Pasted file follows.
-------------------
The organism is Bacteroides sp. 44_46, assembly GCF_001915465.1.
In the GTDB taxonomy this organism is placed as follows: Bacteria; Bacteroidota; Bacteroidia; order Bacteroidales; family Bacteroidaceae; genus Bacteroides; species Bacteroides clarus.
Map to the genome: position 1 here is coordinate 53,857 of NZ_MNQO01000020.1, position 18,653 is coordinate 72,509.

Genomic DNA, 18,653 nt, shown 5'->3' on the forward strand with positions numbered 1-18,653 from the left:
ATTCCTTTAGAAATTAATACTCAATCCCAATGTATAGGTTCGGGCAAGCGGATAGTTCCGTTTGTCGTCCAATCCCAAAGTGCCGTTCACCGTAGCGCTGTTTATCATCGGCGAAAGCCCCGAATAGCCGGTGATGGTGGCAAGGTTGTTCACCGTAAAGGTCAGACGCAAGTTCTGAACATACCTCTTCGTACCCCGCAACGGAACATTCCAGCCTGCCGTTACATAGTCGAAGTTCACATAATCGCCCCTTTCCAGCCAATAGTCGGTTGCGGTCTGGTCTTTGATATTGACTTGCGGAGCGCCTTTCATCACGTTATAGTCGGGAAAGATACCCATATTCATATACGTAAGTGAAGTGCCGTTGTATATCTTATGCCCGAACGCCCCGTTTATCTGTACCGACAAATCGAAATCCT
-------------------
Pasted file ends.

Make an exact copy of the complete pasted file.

The organism is Bacteroides sp. 44_46, assembly GCF_001915465.1.
In the GTDB taxonomy this organism is placed as follows: Bacteria; Bacteroidota; Bacteroidia; order Bacteroidales; family Bacteroidaceae; genus Bacteroides; species Bacteroides clarus.
Map to the genome: position 1 here is coordinate 53,857 of NZ_MNQO01000020.1, position 18,653 is coordinate 72,509.

Genomic DNA, 18,653 nt, shown 5'->3' on the forward strand with positions numbered 1-18,653 from the left:
ATTCCTTTAGAAATTAATACTCAATCCCAATGTATAGGTTCGGGCAAGCGGATAGTTCCGTTTGTCGTCCAATCCCAAAGTGCCGTTCACCGTAGCGCTGTTTATCATCGGCGAAAGCCCCGAATAGCCGGTGATGGTGGCAAGGTTGTTCACCGTAAAGGTCAGACGCAAGTTCTGAACATACCTCTTCGTACCCCGCAACGGAACATTCCAGCCTGCCGTTACATAGTCGAAGTTCACATAATCGCCCCTTTCCAGCCAATAGTCGGTTGCGGTCTGGTCTTTGATATTGACTTGCGGAGCGCCTTTCATCACGTTATAGTCGGGAAAGATACCCATATTCATATACGTAAGTGAAGTGCCGTTGTATATCTTATGCCCGAACGCCCCGTTTATCTGTACCGACAAATCGAAATCCT